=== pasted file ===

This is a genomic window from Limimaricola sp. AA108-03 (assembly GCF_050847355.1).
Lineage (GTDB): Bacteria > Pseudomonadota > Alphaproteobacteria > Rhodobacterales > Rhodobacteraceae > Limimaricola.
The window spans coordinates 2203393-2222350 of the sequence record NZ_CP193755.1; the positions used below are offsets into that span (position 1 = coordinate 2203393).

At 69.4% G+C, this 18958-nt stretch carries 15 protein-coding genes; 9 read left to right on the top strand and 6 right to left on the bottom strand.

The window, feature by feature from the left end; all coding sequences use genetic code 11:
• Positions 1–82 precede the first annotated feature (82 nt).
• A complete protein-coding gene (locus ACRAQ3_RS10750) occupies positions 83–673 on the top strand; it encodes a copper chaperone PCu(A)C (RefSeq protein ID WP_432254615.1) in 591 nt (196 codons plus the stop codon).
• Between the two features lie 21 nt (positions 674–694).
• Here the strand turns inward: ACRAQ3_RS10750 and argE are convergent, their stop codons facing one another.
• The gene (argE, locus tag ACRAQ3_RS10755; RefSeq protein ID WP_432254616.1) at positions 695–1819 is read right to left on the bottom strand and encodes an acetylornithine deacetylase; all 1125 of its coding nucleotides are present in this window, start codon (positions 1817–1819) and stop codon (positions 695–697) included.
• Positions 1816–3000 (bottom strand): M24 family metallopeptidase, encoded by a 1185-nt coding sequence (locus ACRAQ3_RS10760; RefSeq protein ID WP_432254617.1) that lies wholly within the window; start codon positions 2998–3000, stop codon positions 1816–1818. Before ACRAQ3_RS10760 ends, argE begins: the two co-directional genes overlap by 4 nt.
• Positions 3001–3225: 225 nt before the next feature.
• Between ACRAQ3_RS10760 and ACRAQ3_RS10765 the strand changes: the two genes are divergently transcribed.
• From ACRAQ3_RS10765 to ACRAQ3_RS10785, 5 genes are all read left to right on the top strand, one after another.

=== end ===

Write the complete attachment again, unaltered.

This is a genomic window from Limimaricola sp. AA108-03 (assembly GCF_050847355.1).
Lineage (GTDB): Bacteria > Pseudomonadota > Alphaproteobacteria > Rhodobacterales > Rhodobacteraceae > Limimaricola.
The window spans coordinates 2203393-2222350 of the sequence record NZ_CP193755.1; the positions used below are offsets into that span (position 1 = coordinate 2203393).

At 69.4% G+C, this 18958-nt stretch carries 15 protein-coding genes; 9 read left to right on the top strand and 6 right to left on the bottom strand.

The window, feature by feature from the left end; all coding sequences use genetic code 11:
• Positions 1–82 precede the first annotated feature (82 nt).
• A complete protein-coding gene (locus ACRAQ3_RS10750) occupies positions 83–673 on the top strand; it encodes a copper chaperone PCu(A)C (RefSeq protein ID WP_432254615.1) in 591 nt (196 codons plus the stop codon).
• Between the two features lie 21 nt (positions 674–694).
• Here the strand turns inward: ACRAQ3_RS10750 and argE are convergent, their stop codons facing one another.
• The gene (argE, locus tag ACRAQ3_RS10755; RefSeq protein ID WP_432254616.1) at positions 695–1819 is read right to left on the bottom strand and encodes an acetylornithine deacetylase; all 1125 of its coding nucleotides are present in this window, start codon (positions 1817–1819) and stop codon (positions 695–697) included.
• Positions 1816–3000 (bottom strand): M24 family metallopeptidase, encoded by a 1185-nt coding sequence (locus ACRAQ3_RS10760; RefSeq protein ID WP_432254617.1) that lies wholly within the window; start codon positions 2998–3000, stop codon positions 1816–1818. Before ACRAQ3_RS10760 ends, argE begins: the two co-directional genes overlap by 4 nt.
• Positions 3001–3225: 225 nt before the next feature.
• Between ACRAQ3_RS10760 and ACRAQ3_RS10765 the strand changes: the two genes are divergently transcribed.
• From ACRAQ3_RS10765 to ACRAQ3_RS10785, 5 genes are all read left to right on the top strand, one after another.